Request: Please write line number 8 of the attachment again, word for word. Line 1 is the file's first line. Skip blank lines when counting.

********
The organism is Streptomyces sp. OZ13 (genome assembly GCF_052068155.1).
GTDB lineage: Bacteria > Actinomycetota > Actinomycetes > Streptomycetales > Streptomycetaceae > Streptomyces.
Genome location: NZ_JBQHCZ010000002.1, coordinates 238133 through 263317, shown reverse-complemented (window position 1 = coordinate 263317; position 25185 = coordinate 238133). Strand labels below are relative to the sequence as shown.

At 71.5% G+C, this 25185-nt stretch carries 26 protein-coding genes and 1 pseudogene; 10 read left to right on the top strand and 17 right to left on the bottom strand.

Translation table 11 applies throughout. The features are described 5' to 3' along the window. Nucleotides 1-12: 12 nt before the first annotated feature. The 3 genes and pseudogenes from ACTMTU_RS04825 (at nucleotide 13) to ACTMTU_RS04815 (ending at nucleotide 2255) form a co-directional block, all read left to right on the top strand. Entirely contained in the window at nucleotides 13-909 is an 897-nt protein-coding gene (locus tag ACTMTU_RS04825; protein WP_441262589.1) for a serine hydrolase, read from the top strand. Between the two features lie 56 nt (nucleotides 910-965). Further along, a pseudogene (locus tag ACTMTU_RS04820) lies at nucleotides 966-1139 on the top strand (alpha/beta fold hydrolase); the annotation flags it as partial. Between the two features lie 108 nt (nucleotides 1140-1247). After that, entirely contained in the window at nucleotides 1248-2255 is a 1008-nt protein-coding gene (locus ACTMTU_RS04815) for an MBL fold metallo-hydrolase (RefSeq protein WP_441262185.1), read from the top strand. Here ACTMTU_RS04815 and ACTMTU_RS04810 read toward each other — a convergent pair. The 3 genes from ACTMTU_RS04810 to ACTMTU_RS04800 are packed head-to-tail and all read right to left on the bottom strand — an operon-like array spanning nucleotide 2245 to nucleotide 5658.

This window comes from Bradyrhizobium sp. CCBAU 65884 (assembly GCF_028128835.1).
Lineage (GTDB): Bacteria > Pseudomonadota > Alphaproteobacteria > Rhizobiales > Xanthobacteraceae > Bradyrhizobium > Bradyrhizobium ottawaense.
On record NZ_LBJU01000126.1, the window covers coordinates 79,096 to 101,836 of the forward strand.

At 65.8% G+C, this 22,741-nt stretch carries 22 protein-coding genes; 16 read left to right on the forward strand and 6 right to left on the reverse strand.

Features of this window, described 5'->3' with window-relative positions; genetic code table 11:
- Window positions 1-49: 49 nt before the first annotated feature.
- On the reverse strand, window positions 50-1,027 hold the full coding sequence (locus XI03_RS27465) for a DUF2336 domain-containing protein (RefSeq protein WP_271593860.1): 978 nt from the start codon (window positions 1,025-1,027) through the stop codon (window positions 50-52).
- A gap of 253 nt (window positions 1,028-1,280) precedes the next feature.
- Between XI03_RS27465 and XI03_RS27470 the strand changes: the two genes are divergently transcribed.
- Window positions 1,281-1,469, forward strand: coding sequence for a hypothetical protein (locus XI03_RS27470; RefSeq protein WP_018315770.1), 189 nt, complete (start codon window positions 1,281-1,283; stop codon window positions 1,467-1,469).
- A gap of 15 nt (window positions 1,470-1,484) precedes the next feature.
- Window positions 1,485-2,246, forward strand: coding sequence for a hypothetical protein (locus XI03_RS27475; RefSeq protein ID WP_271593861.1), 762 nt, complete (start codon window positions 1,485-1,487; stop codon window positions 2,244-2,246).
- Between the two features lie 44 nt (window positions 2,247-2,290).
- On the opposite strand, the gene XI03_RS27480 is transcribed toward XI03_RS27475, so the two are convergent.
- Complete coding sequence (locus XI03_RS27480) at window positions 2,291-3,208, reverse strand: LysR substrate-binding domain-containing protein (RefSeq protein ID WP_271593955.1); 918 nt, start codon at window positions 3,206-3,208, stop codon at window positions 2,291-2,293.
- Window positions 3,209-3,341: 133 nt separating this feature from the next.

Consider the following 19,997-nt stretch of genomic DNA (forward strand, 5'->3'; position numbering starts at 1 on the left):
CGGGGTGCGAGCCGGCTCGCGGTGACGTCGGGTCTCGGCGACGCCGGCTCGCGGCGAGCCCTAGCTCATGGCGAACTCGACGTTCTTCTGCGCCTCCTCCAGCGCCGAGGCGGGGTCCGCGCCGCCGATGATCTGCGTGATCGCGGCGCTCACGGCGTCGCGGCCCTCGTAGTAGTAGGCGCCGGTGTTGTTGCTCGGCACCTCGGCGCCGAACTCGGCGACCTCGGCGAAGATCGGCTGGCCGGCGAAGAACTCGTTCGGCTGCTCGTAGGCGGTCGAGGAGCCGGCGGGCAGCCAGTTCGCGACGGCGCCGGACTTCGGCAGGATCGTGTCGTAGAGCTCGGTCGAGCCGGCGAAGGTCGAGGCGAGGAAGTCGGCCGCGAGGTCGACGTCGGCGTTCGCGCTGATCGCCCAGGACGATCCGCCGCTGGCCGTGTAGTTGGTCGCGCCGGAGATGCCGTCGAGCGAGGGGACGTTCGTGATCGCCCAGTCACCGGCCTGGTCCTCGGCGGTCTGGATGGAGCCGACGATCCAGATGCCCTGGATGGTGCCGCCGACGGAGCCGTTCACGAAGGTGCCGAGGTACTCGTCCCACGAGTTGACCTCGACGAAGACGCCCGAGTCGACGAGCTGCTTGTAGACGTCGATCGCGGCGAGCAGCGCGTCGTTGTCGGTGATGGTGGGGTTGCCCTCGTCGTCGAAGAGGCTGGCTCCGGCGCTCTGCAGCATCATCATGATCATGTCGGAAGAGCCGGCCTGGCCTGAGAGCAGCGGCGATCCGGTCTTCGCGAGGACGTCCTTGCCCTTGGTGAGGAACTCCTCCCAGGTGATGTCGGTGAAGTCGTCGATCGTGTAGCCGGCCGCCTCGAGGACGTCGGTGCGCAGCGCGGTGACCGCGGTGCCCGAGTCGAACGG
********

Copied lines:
On record NZ_LBJU01000126.1, the window covers coordinates 79,096 to 101,836 of the forward strand.